Gene related to brain damage in pre-term infants identified
Posted on 05/09/2017
A gene has been identified by researchers at King’s College London that is thought to be associated with the types of brain damage that can be caused by pre-term birth.
Premature labour is associated with inflammation in the mother or baby, often due to infection. This can cause damage to the brain that could lead to lifelong conditions such as cerebral palsy, autism or learning or behavioural difficulties in up to 30 per cent of pre-term babies.
Published today in Nature Communications, a new study investigated the role of microglial cells, which control the immune response in the brain, in responding to this inflammation. Researchers found a gene, known as DLG4, in these cells that is thought to be involved in controlling the inflammatory process.
DLG4 is found in different forms in all humans but previously was thought only to play a role in the function of the nervous system. This new finding suggests it is also involved in the process of brain damage in some pre-term babies and may open doors for research into more effective treatments of these diseases.
The study, which was a collaboration between King’s, Inserm and Paris Diderot University and Duke-NUS Medical School in Singapore, used an integrative approach which included mouse models of inflammation and a genomic analysis of over 500 infant brain scans. It identified differences in the way DLG4 was expressed in microglia in both the mouse models and brain scans.
This finding suggests a previously unknown mechanism of brain injury caused by pre-term birth. Whilst the association requires further study to confirm the role of microglia and the DLG4 gene, the result contributes to an existing body of evidence that links the gene with both the immune response and neuropsychiatric diseases such as schizophrenia and autism.
Professor David Edwards, Director of the Centre for the Developing Brain at King’s College London said: ‘We have shown that the DLG4 gene is expressed differently in microglia when a brain has been damaged by inflammation.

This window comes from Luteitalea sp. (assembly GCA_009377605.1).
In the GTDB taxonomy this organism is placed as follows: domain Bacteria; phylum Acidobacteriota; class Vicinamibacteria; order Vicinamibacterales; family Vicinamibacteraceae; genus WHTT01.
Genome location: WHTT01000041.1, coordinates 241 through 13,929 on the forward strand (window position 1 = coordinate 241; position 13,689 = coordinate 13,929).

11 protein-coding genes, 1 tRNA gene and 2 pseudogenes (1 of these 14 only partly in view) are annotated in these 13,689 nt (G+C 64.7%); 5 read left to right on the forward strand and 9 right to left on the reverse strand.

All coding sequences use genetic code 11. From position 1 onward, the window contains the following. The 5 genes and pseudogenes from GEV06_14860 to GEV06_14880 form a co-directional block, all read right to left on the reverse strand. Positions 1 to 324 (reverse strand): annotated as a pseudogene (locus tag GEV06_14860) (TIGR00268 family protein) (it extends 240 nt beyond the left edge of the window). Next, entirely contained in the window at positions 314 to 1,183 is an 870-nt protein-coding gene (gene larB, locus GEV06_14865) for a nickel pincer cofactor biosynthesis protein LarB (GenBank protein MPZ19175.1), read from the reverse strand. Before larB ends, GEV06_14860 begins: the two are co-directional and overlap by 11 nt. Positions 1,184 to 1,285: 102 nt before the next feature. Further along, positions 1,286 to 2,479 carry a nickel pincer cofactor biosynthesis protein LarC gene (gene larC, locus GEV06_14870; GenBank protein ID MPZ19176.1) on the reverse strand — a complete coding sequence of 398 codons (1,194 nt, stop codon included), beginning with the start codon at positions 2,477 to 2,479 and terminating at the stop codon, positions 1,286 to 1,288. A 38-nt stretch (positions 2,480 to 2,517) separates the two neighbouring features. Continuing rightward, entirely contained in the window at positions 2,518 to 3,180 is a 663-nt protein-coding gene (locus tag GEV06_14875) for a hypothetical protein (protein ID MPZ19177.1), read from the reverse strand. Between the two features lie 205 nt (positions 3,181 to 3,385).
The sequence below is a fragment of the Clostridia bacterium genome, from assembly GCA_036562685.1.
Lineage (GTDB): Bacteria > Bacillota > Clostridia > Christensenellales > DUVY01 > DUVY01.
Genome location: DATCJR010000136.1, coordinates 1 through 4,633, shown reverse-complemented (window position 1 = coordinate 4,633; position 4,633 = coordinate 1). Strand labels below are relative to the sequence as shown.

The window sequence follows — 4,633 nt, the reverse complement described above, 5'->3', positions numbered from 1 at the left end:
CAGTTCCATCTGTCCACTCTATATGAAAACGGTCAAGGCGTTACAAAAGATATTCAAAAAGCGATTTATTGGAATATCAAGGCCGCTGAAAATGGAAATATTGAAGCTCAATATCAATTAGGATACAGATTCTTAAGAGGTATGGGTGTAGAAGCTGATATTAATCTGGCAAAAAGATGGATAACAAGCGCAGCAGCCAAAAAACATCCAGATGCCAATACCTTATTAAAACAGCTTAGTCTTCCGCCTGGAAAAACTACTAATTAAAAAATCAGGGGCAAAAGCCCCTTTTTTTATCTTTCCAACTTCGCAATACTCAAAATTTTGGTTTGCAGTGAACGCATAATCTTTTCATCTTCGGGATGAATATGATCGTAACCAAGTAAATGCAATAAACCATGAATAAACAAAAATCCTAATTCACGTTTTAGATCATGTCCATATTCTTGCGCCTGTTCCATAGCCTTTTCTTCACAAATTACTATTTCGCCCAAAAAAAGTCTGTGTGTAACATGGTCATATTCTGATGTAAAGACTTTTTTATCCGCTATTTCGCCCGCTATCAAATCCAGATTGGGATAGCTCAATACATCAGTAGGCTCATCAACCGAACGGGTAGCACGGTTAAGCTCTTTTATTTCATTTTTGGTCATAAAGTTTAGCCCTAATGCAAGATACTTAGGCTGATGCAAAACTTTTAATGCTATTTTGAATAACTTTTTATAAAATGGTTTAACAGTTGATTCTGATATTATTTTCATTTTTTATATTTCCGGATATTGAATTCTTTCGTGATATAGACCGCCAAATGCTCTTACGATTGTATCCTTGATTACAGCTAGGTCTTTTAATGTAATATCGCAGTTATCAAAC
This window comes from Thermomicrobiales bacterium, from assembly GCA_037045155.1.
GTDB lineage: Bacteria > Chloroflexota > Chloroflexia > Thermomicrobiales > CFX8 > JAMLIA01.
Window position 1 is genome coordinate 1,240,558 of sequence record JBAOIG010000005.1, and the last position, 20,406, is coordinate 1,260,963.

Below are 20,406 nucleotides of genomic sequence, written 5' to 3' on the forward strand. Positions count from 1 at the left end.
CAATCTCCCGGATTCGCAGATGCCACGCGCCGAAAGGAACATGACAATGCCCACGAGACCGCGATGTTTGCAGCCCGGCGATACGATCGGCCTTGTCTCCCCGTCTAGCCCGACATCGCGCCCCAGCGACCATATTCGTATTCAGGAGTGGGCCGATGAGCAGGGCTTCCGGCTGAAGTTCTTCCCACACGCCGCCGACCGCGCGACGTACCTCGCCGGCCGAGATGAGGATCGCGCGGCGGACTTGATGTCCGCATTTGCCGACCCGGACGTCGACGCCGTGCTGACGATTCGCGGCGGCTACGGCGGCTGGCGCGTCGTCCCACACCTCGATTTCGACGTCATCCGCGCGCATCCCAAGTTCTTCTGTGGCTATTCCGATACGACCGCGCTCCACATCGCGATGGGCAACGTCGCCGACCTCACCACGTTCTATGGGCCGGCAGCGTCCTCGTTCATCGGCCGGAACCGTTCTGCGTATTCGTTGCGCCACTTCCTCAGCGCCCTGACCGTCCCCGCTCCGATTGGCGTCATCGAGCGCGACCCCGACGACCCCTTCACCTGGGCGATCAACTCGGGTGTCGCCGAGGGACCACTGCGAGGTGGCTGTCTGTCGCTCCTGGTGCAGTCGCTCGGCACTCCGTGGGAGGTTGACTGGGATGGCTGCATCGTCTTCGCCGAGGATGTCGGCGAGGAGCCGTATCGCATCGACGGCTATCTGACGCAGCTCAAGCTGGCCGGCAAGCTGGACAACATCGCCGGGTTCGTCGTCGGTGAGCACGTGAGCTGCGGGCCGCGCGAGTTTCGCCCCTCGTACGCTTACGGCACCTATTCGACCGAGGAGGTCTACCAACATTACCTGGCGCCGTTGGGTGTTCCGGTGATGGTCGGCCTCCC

‘In developing this work, we hope to provide a new avenue to study and understand how this inflammation and subsequent brain damage is caused so that scientists can work towards more effective treatments for diseases such as autism and cerebral palsy, by stopping or even preventing the inflammation associated with pre-term birth.’
Associate Professor Enrico Petretto from Duke-NUS Medical School said: ‘Given the previously acknowledged role of the DLG4 gene in brain diseases such as autism and schizophrenia, our study strengthens the link between the immune response and susceptibility to develop these brain disorders.’
Professor Pierre Gressens from Inserm-Paris Diderot University and King’s College London said: ‘This study identifies for the first time the microglial expression of DLG4, a gene previously considered as expressed in neurons only and highlights the potential role of microglia in different neurodevelopmental disorders.’
‘Integrative genomics of microglia implicates DLG4 (PSD95) in the white matter development of preterm infants’ will be published in Nature Communications at 10.00hrs (BST) on Tuesday 5 September 2017.
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